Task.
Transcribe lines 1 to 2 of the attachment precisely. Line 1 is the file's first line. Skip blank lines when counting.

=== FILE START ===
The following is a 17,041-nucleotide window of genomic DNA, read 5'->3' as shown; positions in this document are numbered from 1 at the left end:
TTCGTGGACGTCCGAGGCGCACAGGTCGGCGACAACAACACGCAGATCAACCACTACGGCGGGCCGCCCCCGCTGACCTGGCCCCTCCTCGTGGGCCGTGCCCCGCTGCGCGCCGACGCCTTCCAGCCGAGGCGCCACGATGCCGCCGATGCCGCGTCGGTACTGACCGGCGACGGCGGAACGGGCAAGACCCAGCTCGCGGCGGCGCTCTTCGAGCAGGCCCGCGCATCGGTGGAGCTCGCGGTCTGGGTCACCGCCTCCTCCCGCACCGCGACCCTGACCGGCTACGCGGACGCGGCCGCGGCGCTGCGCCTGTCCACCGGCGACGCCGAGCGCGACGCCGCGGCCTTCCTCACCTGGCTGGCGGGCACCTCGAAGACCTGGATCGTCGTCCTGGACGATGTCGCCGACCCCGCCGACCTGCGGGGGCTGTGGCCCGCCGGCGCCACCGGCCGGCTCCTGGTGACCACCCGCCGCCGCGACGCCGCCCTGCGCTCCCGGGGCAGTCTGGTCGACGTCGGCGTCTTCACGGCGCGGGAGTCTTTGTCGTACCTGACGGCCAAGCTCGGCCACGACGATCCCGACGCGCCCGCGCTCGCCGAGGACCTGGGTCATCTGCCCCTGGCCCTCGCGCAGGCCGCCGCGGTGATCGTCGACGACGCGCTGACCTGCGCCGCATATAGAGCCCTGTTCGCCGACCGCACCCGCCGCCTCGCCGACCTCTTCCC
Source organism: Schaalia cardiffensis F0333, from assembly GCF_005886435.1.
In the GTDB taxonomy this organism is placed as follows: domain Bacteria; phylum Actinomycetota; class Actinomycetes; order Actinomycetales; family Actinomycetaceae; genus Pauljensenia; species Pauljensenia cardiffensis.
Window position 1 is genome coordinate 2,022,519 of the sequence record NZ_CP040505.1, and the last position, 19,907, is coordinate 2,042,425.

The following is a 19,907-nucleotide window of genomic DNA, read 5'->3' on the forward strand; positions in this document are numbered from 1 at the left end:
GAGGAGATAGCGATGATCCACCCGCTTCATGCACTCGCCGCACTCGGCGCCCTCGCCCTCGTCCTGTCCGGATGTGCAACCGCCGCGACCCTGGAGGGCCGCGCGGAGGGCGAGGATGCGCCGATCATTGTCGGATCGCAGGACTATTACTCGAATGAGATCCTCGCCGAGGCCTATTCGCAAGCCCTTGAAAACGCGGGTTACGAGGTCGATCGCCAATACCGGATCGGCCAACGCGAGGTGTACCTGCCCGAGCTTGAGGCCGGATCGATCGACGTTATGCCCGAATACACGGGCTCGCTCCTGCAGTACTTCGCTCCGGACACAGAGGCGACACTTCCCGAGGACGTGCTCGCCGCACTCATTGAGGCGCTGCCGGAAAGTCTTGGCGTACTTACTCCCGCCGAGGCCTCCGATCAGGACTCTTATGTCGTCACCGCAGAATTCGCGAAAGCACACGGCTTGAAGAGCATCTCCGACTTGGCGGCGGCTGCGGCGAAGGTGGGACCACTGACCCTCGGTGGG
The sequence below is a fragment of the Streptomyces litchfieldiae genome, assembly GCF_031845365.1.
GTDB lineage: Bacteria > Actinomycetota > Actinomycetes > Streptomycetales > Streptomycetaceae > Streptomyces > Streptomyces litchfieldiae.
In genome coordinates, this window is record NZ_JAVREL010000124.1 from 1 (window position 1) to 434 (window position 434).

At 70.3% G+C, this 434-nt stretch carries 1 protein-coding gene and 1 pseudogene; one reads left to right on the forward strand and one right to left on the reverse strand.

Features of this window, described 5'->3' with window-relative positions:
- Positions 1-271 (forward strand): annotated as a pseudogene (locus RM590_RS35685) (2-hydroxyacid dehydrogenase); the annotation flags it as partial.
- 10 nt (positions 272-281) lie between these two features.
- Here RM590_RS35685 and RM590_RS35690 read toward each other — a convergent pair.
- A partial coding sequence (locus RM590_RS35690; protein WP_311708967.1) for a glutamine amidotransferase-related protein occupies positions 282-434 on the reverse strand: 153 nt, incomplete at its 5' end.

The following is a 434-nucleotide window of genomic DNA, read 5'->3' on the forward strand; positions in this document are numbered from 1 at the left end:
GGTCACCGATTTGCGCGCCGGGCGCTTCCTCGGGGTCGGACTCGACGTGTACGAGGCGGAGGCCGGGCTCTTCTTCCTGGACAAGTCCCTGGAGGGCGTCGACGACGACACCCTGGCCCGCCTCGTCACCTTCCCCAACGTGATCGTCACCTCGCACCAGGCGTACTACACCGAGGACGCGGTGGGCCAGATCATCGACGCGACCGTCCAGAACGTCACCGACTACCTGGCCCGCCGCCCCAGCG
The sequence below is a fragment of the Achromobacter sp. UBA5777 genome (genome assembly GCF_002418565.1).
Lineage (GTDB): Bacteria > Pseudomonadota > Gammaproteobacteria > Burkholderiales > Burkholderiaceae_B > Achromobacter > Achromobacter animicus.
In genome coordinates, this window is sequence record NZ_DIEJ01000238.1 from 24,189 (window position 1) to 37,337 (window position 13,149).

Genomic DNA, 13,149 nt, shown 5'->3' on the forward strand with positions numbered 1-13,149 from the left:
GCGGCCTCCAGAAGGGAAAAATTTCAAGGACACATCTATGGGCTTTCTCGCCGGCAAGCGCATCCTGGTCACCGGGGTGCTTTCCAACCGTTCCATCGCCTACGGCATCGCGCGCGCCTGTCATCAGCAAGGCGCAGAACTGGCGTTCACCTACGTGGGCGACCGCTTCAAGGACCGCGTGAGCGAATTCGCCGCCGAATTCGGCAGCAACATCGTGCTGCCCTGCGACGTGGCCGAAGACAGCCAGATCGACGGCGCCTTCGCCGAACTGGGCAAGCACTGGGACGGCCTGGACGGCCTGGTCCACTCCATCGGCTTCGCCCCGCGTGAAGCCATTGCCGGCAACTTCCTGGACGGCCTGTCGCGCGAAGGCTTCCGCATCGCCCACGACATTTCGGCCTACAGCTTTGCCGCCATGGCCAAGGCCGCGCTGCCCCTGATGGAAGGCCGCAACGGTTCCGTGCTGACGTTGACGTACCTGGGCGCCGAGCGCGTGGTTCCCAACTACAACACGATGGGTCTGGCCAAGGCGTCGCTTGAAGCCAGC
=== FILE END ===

The following is a 17,041-nucleotide window of genomic DNA, read 5'->3' as shown; positions in this document are numbered from 1 at the left end:
TTCGTGGACGTCCGAGGCGCACAGGTCGGCGACAACAACACGCAGATCAACCACTACGGCGGGCCGCCCCCGCTGACCTGGCCCCTCCTCGTGGGCCGTGCCCCGCTGCGCGCCGACGCCTTCCAGCCGAGGCGCCACGATGCCGCCGATGCCGCGTCGGTACTGACCGGCGACGGCGGAACGGGCAAGACCCAGCTCGCGGCGGCGCTCTTCGAGCAGGCCCGCGCATCGGTGGAGCTCGCGGTCTGGGTCACCGCCTCCTCCCGCACCGCGACCCTGACCGGCTACGCGGACGCGGCCGCGGCGCTGCGCCTGTCCACCGGCGACGCCGAGCGCGACGCCGCGGCCTTCCTCACCTGGCTGGCGGGCACCTCGAAGACCTGGATCGTCGTCCTGGACGATGTCGCCGACCCCGCCGACCTGCGGGGGCTGTGGCCCGCCGGCGCCACCGGCCGGCTCCTGGTGACCACCCGCCGCCGCGACGCCGCCCTGCGCTCCCGGGGCAGTCTGGTCGACGTCGGCGTCTTCACGGCGCGGGAGTCTTTGTCGTACCTGACGGCCAAGCTCGGCCACGACGATCCCGACGCGCCCGCGCTCGCCGAGGACCTGGGTCATCTGCCCCTGGCCCTCGCGCAGGCCGCCGCGGTGATCGTCGACGACGCGCTGACCTGCGCCGCATATAGAGCCCTGTTCGCCGACCGCACCCGCCGCCTCGCCGACCTCTTCCC